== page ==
While the ending was rich and satisfying and edge-of-the-seat suspenseful, I think the door is open for the story to continue… and I really hope it does. I want more! I want to see what happens next with the characters left alive at the end of the story (definitely fewer than there were at the start!), and how the world chooses to deal with the mermaids now that their existence is proven beyond doubt.

Reading this book gave me chills, in all the best ways. A few tidbits for your reading pleasure:

Had they looked, they might not have seen anything. Daryl was inexperienced compared to Gregory, and more, he was letting his nerves get the better of him; he was seeing danger in every corner, and allowing it to blind him to the danger that was actually lurking. He would have seen the smooth sweep of the hull, the fruit of human labor and innovation, intended to protect them from the dangerous waters. He would have seen how high up he was, and how far the mermaids would need to climb, and felt this rendered him safe, somehow. Protected, sheltered, like a small fish choosing to believe the coral reef can offer genuine protection from the jaws of the eel, the arms of the octopus.

(The door would not protect them; the door was not enough. The door was wood and riveted steel and it was not enough. Tory had known that even before they’d run past the first shattered door. The cabin beyond had been dark, but not dark enough; there was blood on the door, and blood mixed into the slime onthe deck outside, and none of them were safe. Not here, not anywhere.)

Do I think they found mermaids?

Yes. Of course I do.

And I think the mermaids ate them all.

And finally, one from the perspective of the mermaids:

Where there was one of these things, there were always others. The delicate, delicious things that died so easily never traveled alone. Their schools varied in number from few to many, but they never traveled alone.

Deep beneath the waves, the hungry turned their eyes upward, toward the promise of plenty, and began to prepare.

_________________________________________

The details:

Title: Into the Drowning Deep
Author: Mira Grant
Publisher: Orbit
Publication date: November 14, 2017
Length: 512 pages
Genre: Horror
Source: Review copy courtesy of Orbit

Save

Save

Save

Save

Save

Save

Save

The Monday Check-In ~ 11/20/2017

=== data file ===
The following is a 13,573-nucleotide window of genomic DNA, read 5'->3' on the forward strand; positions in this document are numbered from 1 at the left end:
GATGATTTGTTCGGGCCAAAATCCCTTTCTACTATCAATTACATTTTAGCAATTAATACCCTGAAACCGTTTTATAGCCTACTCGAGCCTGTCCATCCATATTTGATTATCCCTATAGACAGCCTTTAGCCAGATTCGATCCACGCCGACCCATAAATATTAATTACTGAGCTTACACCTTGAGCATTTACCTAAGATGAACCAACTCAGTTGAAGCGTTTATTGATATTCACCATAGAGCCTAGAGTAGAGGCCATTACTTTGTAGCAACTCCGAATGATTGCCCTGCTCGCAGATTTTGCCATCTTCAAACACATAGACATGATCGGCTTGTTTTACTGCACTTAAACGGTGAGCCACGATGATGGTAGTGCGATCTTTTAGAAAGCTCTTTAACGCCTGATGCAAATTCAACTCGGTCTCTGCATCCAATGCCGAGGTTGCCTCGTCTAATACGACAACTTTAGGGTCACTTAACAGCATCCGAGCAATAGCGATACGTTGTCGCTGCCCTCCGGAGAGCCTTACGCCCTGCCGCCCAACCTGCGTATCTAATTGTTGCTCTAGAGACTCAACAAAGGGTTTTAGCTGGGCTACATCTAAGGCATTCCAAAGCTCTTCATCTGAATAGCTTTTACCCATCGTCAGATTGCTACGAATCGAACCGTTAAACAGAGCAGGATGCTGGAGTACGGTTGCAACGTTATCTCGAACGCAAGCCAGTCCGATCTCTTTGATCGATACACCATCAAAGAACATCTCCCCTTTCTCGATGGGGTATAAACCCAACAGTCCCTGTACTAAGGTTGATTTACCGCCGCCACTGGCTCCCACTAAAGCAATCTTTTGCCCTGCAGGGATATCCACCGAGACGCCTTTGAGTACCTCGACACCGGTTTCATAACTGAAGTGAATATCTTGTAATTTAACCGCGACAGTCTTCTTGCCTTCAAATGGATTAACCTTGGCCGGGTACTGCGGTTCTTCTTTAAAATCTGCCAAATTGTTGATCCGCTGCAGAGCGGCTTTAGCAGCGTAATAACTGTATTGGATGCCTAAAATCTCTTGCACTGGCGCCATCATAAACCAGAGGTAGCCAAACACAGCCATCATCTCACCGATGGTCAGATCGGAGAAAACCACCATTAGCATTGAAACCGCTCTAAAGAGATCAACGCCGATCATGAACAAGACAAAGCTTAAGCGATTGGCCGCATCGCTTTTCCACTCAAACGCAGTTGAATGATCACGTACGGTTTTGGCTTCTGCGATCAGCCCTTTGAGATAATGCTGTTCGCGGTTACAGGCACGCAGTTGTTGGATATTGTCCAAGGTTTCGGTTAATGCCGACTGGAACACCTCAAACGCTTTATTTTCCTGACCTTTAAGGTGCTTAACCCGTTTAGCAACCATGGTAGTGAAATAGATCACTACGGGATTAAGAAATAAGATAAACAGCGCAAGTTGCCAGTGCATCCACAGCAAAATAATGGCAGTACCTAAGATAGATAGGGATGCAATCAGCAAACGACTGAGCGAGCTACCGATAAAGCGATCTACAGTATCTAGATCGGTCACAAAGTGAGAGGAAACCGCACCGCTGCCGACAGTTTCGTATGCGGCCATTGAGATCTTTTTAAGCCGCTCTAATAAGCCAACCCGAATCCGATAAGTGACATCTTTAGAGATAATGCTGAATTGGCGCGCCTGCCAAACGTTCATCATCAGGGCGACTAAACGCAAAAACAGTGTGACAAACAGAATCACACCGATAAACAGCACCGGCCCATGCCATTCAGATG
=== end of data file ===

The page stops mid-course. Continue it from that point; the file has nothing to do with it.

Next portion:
cooltext1850356879 My Monday tradition, including a look back and a look ahead — what I read last week, what new books came my way, and what books are keeping me busy right now. Plus a smattering of other stuff too.

Life.

Greetings from Connecticut! I’m on the East Coast spending Thanksgiving with family. Wishing everyone a peaceful and joyful turkey day! My blogging will be minimal this week, but I hope to read lots and lots.

What did I read last week?

Into the Drowning Deep by Mira Grant: If mermaid horror isn’t already its own genre, this book should change that! Absolutely loved it. Review to follow.

Outlander !!

My reaction post for episode 310, “Heaven and Earth” is here. Not the best episode of the season, but hey — all Outlander is good Outlander.

Here’s a little peek at the episode:

Fresh Catch:

No new books this past week! Although I did indulge a bit when it comes to Kindle daily deals.

What will I be reading during the coming week?

Currently in my hands:
 

Odd & True by Cat Winters: So excited to finally be reading the newest release from Cat Winters!

Standard Deviation by Katherine Heiny: A book club read for November — seems like a lot of fun.

Now playing via audiobook:

The Bear and the Nightingale by Katherine Arden: I read this book at the beginning of 2017 (review), and loved it. I’m doing an audiobook re-read now before diving into the sequel — although my listening will be pretty limited while on vacation this week.

Ongoing reads:

Book group reads:

  • Ivanhoe by Sir Walter Scott: My book group’s classic read! We’re reading and discussing two chapters per week.
  • Lord John and the Private Matter by Diana Gabaldon: Our group read of Private Matter is almost done — just three chapters to go! We’ll be moving on to Lord John & the Succubus in January — contact me if you’d like to join in.

So many books, so little time…

boy1Save

Save

Save

Save

Save

Save

Save

Save

Save

Save

Save

Save

Save

Save

Save